home to a country that has adopted a negative view of
the conflict, like that faced by soldiers who came
home from Vietnam.

Overwhelmingly, families are against a massive pullout
of troops that would leave Iraq destabilized and
vulnerable. The U.S. has to finish what it has begun,
or risk an even greater surge of terrorism, they
believe.

But reservists like those in the 129th Company, which
operates huge trucks that haul tanks and other heavy
equipment into Iraq, are in an especially tough
position. Planning for their service in the Iraq war
has been particularly chaotic, families charge,
insisting that the military has given them inadequate
information and assistance.

Initially, most of the 129th Company reservists
believed their tour of duty would be three to six
months. Then they were told it would be a year from
the time they arrived in Iraq, not including the three
months they spent prior to be deployed.

Finally, last month, they were told the 270-member
129th Company might not come home before 2005. That's
when Rachel Trueblood, 42, of Lees Summit, Mo., a
mother of three whose husband Rony is a staff sergeant
with the company, went from "sucking it up," as she
puts it, to getting mad.

Her bottom line: no National Guard or reservist should
be deployed for more than 12 months at a time. After
e-mailing other families in the company, Trueblood
mounted a petition drive last month that has already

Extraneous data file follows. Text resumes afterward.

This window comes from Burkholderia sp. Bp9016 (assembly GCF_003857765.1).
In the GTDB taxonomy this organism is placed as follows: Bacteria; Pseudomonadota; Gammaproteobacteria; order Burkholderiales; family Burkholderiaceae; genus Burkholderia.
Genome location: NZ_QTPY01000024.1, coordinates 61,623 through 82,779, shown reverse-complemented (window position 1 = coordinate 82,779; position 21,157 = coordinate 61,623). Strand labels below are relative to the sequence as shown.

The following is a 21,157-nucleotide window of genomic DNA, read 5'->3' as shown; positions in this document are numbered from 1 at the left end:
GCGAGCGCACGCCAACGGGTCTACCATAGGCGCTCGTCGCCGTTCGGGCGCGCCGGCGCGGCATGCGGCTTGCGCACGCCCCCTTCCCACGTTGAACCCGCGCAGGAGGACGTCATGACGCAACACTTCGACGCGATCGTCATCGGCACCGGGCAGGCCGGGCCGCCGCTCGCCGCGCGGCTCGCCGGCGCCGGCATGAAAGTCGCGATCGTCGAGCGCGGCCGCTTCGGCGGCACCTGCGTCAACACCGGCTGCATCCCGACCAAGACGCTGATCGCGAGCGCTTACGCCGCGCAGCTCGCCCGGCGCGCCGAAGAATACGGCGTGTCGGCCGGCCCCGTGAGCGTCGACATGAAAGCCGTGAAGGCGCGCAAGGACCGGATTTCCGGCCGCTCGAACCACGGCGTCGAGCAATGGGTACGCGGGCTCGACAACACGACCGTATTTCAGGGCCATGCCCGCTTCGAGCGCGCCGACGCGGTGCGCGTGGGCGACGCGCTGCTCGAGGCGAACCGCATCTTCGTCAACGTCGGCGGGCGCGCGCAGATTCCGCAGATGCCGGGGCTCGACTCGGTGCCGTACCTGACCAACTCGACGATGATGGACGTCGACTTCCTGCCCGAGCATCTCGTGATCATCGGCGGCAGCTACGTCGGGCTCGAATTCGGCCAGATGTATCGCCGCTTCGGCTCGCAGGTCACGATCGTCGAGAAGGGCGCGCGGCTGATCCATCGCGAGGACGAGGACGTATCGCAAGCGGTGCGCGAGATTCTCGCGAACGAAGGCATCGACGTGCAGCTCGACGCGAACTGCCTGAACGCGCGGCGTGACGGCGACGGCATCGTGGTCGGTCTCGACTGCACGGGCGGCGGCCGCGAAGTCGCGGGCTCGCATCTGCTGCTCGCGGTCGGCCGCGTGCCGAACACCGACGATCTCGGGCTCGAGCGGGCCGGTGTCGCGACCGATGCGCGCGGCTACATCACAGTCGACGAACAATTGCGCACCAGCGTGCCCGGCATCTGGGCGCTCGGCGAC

gathered almost 13,000 signatures.

"Once-proud Army Reserve families are being
disillusioned by the decision to keep reservists
beyond their original orders," the petition reads. "We
ask for your help in getting our loved ones home by
the end of their 12-month tour of active duty."

As for the war, though her husband supports it,
Trueblood has serious doubts. "We've committed
ourselves to something that's bigger than any of us
ever bargained for," she said. "My feeling is, we
can't leave, but this might be a cause we'll never
win. We're trying to lead something that should have
been led from the inside (of Iraq)."

Every time Bush gets up and says the U.S. won't back
down until it wins the war against terrorism, as he
did Tuesday, Trueblood wonders "How? We're already
stretched to the absolute limit. Where are you going
to lead us next, into Iran or Syria?"

For Jodie Holm, 38, faith is the answer to the nagging
questions she tries to keep at bay as violence in Iraq
escalates. Every day, she prays her husband Jeff, a
sergeant with the 129th Company, will return home
safely, and tries not to imagine how she would survive
if he didn't. Her pride in his service is mingled with
anxiety about his welfare and a feeling of constantly
being on edge.

"If it wasn't for God, I'd be a basket case right now.
I'm so scared," said Holm from her home in Council
Bluffs, Iowa, breaking into tears over the phone.
"More and more, it seems the Iraqi people don't want
us there. My husband says don't worry, but I can't
help myself. It's the not knowing what is going to
happen next that's killing me."

---

2003, Chicago Tribune.

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Posted by richard at October 29, 2003 07:20 AM